Your baby grows quickly, moving through several sizes of disposable diapers in just the first year. Knowing when a diaper is starting to get too small is important to avoid messes, to keep your baby comfortable and to help you select the proper size when you purchase your next package of diapers. A visual inspection of your baby's diaper and bottom can help provide you with the information you need to make a knowledgeable decision about when to move to the next size diaper.
Test the elastic around your baby's legs. Place your finger between your baby's leg and the diaper. Lift slightly to see if the elastic has any "give." If it does not, the diaper is too small. A second way to test is to open your baby's diaper. Look at the area around their legs where the diaper fits. If the area is red, the diaper is too tight.
Close the tabs on the front of the diaper and notice if they close easily or if you have to pull the tabs to get them to close. If you have to pull the tabs to get them closed, the diaper is too small.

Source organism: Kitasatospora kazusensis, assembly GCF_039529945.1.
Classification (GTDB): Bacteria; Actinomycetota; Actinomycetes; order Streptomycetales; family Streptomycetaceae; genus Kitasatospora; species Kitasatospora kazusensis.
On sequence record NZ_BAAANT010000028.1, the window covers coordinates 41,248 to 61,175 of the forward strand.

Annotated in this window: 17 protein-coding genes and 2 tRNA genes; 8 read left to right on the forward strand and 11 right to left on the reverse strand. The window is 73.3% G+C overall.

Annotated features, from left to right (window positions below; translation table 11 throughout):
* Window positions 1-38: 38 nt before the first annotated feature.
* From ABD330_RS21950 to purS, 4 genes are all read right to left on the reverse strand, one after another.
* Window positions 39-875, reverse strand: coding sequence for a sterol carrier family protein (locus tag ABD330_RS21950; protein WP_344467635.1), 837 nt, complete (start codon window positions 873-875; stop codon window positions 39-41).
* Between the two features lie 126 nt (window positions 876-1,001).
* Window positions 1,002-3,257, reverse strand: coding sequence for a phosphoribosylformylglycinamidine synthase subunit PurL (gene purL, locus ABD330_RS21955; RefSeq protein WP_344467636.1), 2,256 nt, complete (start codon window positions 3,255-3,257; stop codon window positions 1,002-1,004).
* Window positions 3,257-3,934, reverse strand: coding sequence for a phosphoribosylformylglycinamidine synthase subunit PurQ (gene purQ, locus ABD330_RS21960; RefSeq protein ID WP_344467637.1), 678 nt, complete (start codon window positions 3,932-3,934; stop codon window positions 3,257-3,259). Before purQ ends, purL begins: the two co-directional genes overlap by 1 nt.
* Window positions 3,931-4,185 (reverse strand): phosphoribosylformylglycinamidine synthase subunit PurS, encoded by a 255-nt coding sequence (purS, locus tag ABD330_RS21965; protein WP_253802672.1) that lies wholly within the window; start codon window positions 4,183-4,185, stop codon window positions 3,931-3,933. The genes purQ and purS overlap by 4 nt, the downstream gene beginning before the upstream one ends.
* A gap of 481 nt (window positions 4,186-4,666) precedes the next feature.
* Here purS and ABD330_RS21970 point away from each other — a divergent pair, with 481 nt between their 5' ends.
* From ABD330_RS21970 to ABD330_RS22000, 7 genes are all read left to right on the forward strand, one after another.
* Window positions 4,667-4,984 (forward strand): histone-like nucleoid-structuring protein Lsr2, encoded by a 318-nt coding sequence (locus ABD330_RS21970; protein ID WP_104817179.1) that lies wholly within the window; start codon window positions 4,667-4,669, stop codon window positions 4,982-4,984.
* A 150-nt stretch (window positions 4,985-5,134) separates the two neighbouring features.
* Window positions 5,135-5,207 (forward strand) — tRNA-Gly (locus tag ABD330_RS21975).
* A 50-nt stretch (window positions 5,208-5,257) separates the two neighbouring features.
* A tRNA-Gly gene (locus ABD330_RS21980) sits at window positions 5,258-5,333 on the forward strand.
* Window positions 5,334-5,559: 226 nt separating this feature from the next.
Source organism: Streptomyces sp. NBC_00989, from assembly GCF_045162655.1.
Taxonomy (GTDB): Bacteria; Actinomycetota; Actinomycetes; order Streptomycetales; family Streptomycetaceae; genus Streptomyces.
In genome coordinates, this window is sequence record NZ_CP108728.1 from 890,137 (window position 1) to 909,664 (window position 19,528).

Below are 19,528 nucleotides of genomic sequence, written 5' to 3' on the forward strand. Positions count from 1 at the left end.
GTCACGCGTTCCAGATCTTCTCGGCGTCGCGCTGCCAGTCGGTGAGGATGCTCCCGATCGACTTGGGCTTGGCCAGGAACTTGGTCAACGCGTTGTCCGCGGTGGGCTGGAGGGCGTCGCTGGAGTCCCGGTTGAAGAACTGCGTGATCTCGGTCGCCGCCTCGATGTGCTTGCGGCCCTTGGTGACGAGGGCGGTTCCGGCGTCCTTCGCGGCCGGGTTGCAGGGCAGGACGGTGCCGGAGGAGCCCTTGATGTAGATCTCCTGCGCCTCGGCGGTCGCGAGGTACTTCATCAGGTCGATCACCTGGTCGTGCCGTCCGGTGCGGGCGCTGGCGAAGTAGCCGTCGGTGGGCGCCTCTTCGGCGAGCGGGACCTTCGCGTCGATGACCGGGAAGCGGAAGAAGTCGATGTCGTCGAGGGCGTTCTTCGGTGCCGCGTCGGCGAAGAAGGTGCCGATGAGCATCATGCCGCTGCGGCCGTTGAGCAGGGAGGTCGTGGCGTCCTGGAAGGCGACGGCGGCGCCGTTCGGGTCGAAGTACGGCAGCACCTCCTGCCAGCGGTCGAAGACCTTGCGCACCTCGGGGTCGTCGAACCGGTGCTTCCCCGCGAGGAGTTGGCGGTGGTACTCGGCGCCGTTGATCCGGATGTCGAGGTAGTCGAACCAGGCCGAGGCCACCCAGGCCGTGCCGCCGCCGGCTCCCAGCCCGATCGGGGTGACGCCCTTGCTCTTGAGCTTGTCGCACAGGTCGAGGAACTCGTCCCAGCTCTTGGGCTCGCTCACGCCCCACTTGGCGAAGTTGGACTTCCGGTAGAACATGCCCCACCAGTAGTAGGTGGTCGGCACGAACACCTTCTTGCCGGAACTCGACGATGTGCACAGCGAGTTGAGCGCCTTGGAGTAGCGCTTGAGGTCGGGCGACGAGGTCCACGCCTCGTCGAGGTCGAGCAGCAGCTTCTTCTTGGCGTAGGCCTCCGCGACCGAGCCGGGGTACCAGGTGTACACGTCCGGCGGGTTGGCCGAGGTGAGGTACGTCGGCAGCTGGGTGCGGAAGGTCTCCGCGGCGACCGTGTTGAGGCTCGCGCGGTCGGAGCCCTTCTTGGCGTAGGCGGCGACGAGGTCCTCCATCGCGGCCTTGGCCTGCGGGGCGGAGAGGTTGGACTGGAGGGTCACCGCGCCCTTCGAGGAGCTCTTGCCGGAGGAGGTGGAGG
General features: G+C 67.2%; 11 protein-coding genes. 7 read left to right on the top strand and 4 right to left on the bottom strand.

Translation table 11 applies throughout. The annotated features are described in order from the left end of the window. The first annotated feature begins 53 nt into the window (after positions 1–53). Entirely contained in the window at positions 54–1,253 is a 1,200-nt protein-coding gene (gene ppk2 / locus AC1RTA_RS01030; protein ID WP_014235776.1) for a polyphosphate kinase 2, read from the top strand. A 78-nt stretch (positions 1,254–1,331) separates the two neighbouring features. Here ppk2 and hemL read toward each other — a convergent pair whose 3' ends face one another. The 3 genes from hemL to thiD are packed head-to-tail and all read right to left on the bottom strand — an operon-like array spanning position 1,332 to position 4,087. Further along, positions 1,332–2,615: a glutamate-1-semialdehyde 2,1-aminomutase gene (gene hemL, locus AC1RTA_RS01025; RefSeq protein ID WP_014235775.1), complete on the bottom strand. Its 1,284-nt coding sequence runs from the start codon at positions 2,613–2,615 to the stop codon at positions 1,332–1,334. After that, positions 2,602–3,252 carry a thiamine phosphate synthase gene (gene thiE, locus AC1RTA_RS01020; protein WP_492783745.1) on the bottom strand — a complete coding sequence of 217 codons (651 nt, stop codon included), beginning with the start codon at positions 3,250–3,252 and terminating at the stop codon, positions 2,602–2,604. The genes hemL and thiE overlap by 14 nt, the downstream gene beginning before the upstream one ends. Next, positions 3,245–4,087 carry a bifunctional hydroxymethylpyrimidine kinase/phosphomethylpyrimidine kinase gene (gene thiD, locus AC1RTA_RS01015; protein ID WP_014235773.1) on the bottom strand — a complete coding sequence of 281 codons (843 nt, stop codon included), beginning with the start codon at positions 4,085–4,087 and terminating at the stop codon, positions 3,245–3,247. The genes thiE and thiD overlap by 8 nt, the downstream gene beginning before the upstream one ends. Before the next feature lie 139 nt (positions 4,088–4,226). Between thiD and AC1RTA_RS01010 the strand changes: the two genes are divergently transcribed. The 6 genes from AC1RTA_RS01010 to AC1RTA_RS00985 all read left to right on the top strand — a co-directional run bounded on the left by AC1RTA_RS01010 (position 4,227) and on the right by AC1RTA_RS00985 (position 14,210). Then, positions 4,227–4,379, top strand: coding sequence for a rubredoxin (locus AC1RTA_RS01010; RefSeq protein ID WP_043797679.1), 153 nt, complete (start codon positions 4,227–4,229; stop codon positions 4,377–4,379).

Look at the waistline of the diaper where you connect the tabs. The waistline, or top of the diaper, should end approximately 1 inch below your baby's belly button. If the waistline is more than 2 inches below your baby's belly button, your diaper is too small.
Look at the fit of your baby's diaper. A proper-fitting diaper will be loose throughout the main body and snug around the waist and legs. If the diaper conforms and fits snugly against your baby's bottom, the diaper is too small.
Watch for frequent leaks and blowouts. If the diaper is too small, you will start to notice more frequent leaks and possibly diaper blowouts, or explosions, because the diaper doesn't fit properly and can no longer contain what your baby eliminates.
- Redness around the elastic on your baby's diaper may not mean the diaper is too small. If the elastic around the legs has give and the tabs of the diaper align close to your baby's belly button, then there's a possibility that the redness is an allergic reaction to the diaper. Check with your doctor to be sure.
- Digital Vision/Photodisc/Getty Images